University students are usually heading home for the summer now, and those returning next year or planning to start higher degrees, are keen to secure their accommodation for their next academic year. Often this is done well ahead of time to ensure that they can secure the best offering before exam results are released in August and first year students then push up demand.
In light of Covid-19, many students (and parents, who may be paying for or guaranteeing accommodation) are wondering what to do for the best. There are two new key concerns this year; will students be able to terminate a contract if lockdown hasn’t eased by September, or if there is a further outbreak next year, and what if the university moves tuition to ‘online only’, potentially reducing the need for accommodation nearby?
These questions are further complicated according to who is providing the accommodation. The legal commitment is different if student accommodation is provided directly by an educational institution compared to provision by a third party who is renting out a room or a shared house (even if it was sourced via the university).
A university providing accommodation for students will require the student to enter into a contract which is often payable on a weekly basis and has a fixed duration which tallies with the duration of the terms or the academic year. The contract will usually include a clause allowing the university to terminate if there has been gross misconduct or if the student is removed from the course for some reason. There is not usually an option for the student to terminate early and likewise very little opportunity to negotiate bespoke terms, because the same contract will be rolled out across all campuses.
That said, pre Covid-19, if a student had needed to terminate their contract early for a legitimate reason e.g. the illness or death of a parent, the university would usually look upon the situation sympathetically and a compromise could be reached.
Unusually at the outbreak of the pandemic, many universities, including Reading, immediately offered their students the option to leave university accommodation without charge as soon as lockdown was announced.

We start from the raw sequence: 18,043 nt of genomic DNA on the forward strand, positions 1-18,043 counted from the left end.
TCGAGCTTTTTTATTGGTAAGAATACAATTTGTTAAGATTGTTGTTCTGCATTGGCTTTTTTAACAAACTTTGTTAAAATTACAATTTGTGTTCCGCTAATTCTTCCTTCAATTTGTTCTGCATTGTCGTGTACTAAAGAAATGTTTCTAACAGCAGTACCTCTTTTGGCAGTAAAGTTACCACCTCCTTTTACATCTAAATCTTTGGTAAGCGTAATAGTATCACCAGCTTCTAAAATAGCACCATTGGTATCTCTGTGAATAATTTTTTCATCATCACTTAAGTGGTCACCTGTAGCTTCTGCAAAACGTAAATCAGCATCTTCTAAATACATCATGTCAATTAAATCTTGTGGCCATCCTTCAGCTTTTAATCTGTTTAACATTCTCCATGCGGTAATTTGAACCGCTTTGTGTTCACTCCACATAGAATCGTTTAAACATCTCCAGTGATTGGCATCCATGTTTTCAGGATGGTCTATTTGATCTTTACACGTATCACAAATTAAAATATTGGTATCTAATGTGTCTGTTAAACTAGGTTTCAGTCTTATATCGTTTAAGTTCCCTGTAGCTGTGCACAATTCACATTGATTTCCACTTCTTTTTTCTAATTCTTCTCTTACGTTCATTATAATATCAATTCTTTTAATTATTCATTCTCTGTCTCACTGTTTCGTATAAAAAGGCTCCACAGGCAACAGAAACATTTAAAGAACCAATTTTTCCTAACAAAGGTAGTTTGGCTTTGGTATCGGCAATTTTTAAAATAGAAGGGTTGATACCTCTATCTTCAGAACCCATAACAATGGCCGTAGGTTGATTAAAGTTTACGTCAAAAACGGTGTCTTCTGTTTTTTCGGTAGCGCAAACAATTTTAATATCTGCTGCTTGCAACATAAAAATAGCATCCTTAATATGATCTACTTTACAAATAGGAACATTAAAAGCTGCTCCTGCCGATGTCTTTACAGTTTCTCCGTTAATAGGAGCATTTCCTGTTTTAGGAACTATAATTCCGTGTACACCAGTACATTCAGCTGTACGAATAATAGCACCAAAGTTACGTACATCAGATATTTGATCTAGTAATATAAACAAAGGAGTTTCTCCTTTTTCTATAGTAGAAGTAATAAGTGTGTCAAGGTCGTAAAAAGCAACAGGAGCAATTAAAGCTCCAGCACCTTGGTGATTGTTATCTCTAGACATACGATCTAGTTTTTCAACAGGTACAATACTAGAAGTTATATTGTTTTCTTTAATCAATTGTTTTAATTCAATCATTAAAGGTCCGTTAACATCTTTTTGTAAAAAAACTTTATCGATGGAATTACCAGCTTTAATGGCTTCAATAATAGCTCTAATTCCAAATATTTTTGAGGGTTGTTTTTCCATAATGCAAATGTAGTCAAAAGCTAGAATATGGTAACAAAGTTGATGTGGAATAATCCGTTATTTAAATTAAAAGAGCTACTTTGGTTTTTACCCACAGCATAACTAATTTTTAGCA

Where a student rents a room or a shared house from a third party, this will usually be pursuant to a licence or an assured shorthold lease (AST). A ‘lodger agreement’, where you occupy a room and the home owner also lives in the house, is a very flexible option. Either party are able to terminate on a week to week or month to month basis. Previously, I would have advised caution in that situation, because the student would risk having very little notice to have to find somewhere new to live; in the current climate, that may now be an advantage.
A more common AST arrangement is for a fixed term of 12 months. The landlord cannot terminate within the fixed term unless the tenant has breached the terms, but it would be common for it to be terminable by either party after the fixed period expires, upon service of notice of two months for the landlord and one month for the tenant.
If a student wants more flexibility to take account of the unpredictability of Covid-19, they could negotiate a rolling break clause i.e. so, rather than a fixed term, either party could terminate at any time upon the giving of one or two months’ notice. Seeking this level of flexibility may create the risk the student fails to secure the accommodation (with the associated risks to well-being if it’s important for them personally to live with their friends), or may require higher rental payments as landlords seek to balance the risk of being left with a vacant property.
It is also unlikely that a landlord would agree to this level of flexibility from day one because statutory powers prevent them from obtaining a possession order within the first six months of the lease, in any event (notwithstanding what it may want to negotiate). Accordingly, they are more likely to agree to a six month fixed term with mutual rolling termination provisions applying afterwards.
Moving forwards, in popular university towns, there may be very little change in the terms of the ASTs offered if demand still outstrips supply. In less popular areas, we can expect private landlords to adjust quite quickly to the change in the marketplace, as the primary driver will always be to have a tenant in situ, even if it is for a shorter fixed term.
The bigger shift will need to be with the universities themselves. As we are seeing, the way courses may be taught for the next 12 months at least is going to become more flexible. If universities are likely to move to remote teaching as a way to protect their tuition fees if another pandemic were to occur, they will need to look at an overhaul of their ‘standard’ accommodation agreements as well. If there is no scope to add student-triggered break options, as a consequence of a Covid-19 lockdown or a change to teaching patterns, the question may then become, is that contract a ‘fair’ contract or could it be open to challenge?
In all situations we may see a push from students for greater flexibility and a greater awareness of their exposure to a large rental bill, especially as it has become quite clear that Covid-19 itself is not a get out of jail card for contractual obligations.